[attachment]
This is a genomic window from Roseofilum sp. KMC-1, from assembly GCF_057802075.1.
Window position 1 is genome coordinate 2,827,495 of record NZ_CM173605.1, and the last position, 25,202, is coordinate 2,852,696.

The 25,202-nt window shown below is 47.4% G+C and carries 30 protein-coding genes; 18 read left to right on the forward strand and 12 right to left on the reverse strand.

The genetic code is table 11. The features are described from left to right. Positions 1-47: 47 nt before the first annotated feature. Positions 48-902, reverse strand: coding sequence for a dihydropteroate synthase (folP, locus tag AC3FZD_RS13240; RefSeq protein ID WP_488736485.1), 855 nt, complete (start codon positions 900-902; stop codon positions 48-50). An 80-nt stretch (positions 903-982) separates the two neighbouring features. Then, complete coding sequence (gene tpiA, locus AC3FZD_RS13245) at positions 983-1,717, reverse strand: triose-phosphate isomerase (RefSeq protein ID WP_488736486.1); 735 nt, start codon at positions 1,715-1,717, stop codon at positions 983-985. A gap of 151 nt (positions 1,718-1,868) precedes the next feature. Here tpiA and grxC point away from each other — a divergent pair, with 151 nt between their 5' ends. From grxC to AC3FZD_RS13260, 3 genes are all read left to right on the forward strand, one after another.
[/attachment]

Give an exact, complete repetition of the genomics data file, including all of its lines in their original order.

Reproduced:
This is a genomic window from Roseofilum sp. KMC-1, from assembly GCF_057802075.1.
Window position 1 is genome coordinate 2,827,495 of record NZ_CM173605.1, and the last position, 25,202, is coordinate 2,852,696.

The 25,202-nt window shown below is 47.4% G+C and carries 30 protein-coding genes; 18 read left to right on the forward strand and 12 right to left on the reverse strand.

The genetic code is table 11. The features are described from left to right. Positions 1-47: 47 nt before the first annotated feature. Positions 48-902, reverse strand: coding sequence for a dihydropteroate synthase (folP, locus tag AC3FZD_RS13240; RefSeq protein ID WP_488736485.1), 855 nt, complete (start codon positions 900-902; stop codon positions 48-50). An 80-nt stretch (positions 903-982) separates the two neighbouring features. Then, complete coding sequence (gene tpiA, locus AC3FZD_RS13245) at positions 983-1,717, reverse strand: triose-phosphate isomerase (RefSeq protein ID WP_488736486.1); 735 nt, start codon at positions 1,715-1,717, stop codon at positions 983-985. A gap of 151 nt (positions 1,718-1,868) precedes the next feature. Here tpiA and grxC point away from each other — a divergent pair, with 151 nt between their 5' ends. From grxC to AC3FZD_RS13260, 3 genes are all read left to right on the forward strand, one after another.